The ancient legends of fallen angels come from a large variety of sources including the Old Testament and The Book of Enoch. The legends include information about the angels called Beelzebub, Lucifer, the "Watchers" and a whole list of other fallen angels.
What Is a Fallen Angel?
Many scholars of ancient texts believe that Greek mythology involving powerful superhuman beings such as Zeus and Apollo are actually references to the same fallen angels mentioned throughout the Old Testament and the Book of Enoch. In Genesis, the fallen are referred to as the Nephilim or "sons of God" who came to earth and reproduced with humans. In the Jewish Book of Enoch, these "angels" are mentioned as children of heaven who went among the "children of men" to have children of their own. These events, according to the legend, were the cause of God casting those angels from heaven.
Cast Out of Heaven
The stories describing when God, or "YHVH" cast these entities out of heaven are reproduced and retold in a number of ancient volumes. These documents have been read, analyzed and debated by scholars for many centuries.
- Ezekiel: In the book of Ezekiel, the story tells of God describing the chief fallen angel, Lucifer himself, as holy, wise and beautiful, until "unrighteousness was found in you".
- Isaiah: The book of the prophet Isaiah describes God casting Lucifer into the depths of the pit of "hell".
- Revelations: Revelations tells of a great war in heaven between the archangel Michael and his angels against Satan, represented as a dragon, and his angels. This dragon loses the war, and the fallen are all cast out of heaven forever.
- The Testament of Solomon: This document describes a fallen angel by the name of "Beelzebub" who claimed to Solomon that he caused men to worship demons, and that he also created jealousy, murder and war.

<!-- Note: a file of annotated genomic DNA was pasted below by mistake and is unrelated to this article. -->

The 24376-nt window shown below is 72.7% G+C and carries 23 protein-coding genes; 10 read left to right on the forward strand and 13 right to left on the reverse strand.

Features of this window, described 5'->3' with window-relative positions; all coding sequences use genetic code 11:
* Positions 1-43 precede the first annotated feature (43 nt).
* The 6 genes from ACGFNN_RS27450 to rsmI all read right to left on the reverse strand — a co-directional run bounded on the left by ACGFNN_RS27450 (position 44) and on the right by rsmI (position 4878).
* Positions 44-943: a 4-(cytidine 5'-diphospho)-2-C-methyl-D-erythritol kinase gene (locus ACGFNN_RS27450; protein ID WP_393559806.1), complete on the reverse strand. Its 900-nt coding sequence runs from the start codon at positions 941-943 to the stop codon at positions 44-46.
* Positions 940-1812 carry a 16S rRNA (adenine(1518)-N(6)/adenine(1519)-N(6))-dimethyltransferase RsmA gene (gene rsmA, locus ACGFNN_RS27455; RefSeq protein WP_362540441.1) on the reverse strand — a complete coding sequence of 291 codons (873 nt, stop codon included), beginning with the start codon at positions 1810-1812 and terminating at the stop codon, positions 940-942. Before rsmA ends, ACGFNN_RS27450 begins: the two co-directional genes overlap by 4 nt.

- The Book of Enoch: Enoch is one of the most quoted books in reference to the origins of the fallen angel legends. In the Book of Enoch, these angels are referred to as "the Watchers," who were originally sent to earth to instruct the human race in righteousness, but instead began to desire the daughters of men.
The Names of the Fallen Angels
According to the book of Enoch, there were some two hundred of the fallen. Of these two hundred, there were nine "chief" angels who led them. Drawn from ancient Christian, Pagan and Jewish literature, the names and teachings (before being cast out of heaven) of these angels are described here.
- Semiazaz: Enchantments and divination
- Kokabiel: Writing and astrology
- Chazaqiel: Knowledge of clouds and weather
- Baraqel: Astrology
- Armaros: Considered the "cursed" angel
- Shamsiel: Signs of the Sun
- Araqiel: Signs of the Earth
- Tamiel: Wicked "strikes" of spirits
- Azazel: Taught metallurgy and how to make weapons and jewelry
The "devil" is primarily called "Lucifer", a name which refers to lux or light. Specifically, the name refers to the light of Venus, therefore Lucifer was also referred to as the "Son of Morning" or "Morning Star". Venus is a planet that can only be seen in the Eastern morning sky and the Western evening sky, but never in the middle of the night when the sky is darkest.
One of the most famous literary works covering the plight of these disgraced angels is the epic poem Paradise Lost by John Milton, written in 1667. The poem incorporates the legends and myths of various religions and cultures concerning the fallen ones and brings them together in a ten book poem. This poem has survived through the centuries as an extremely popular text, and it has inspired a number of contemporary works including the film Seven, some of William Blake's poetry and even characters within the novel Middle-earth by J.R.R. Tolkien.
Whether or not you believe the old legends and mythology about fallen angels, the stories themselves are very fascinating, filled with symbolism and very intriguing. This same topic can also be found throughout discussions covering demonic possession and other paranormal phenomenon.